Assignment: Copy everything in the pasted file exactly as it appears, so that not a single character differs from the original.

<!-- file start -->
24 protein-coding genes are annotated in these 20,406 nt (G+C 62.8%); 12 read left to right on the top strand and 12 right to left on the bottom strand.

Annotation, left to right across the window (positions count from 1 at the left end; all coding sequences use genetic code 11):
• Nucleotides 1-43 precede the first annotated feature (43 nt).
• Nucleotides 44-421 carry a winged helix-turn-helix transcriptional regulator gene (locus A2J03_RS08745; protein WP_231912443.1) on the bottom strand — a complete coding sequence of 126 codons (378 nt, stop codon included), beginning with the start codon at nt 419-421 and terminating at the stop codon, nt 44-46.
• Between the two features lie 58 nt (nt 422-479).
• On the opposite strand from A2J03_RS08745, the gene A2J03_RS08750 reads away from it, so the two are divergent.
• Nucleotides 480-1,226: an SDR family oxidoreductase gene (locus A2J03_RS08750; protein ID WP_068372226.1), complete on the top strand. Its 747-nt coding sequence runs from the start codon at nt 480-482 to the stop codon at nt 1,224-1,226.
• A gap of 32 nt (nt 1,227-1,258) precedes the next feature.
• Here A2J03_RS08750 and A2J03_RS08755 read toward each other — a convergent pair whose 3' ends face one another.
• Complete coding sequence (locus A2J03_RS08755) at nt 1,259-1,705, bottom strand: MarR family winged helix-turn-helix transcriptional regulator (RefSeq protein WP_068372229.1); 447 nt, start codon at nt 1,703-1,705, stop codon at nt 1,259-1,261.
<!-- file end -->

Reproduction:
24 protein-coding genes are annotated in these 20,406 nt (G+C 62.8%); 12 read left to right on the top strand and 12 right to left on the bottom strand.

Annotation, left to right across the window (positions count from 1 at the left end; all coding sequences use genetic code 11):
• Nucleotides 1-43 precede the first annotated feature (43 nt).
• Nucleotides 44-421 carry a winged helix-turn-helix transcriptional regulator gene (locus A2J03_RS08745; protein WP_231912443.1) on the bottom strand — a complete coding sequence of 126 codons (378 nt, stop codon included), beginning with the start codon at nt 419-421 and terminating at the stop codon, nt 44-46.
• Between the two features lie 58 nt (nt 422-479).
• On the opposite strand from A2J03_RS08745, the gene A2J03_RS08750 reads away from it, so the two are divergent.
• Nucleotides 480-1,226: an SDR family oxidoreductase gene (locus A2J03_RS08750; protein ID WP_068372226.1), complete on the top strand. Its 747-nt coding sequence runs from the start codon at nt 480-482 to the stop codon at nt 1,224-1,226.
• A gap of 32 nt (nt 1,227-1,258) precedes the next feature.
• Here A2J03_RS08750 and A2J03_RS08755 read toward each other — a convergent pair whose 3' ends face one another.
• Complete coding sequence (locus A2J03_RS08755) at nt 1,259-1,705, bottom strand: MarR family winged helix-turn-helix transcriptional regulator (RefSeq protein WP_068372229.1); 447 nt, start codon at nt 1,703-1,705, stop codon at nt 1,259-1,261.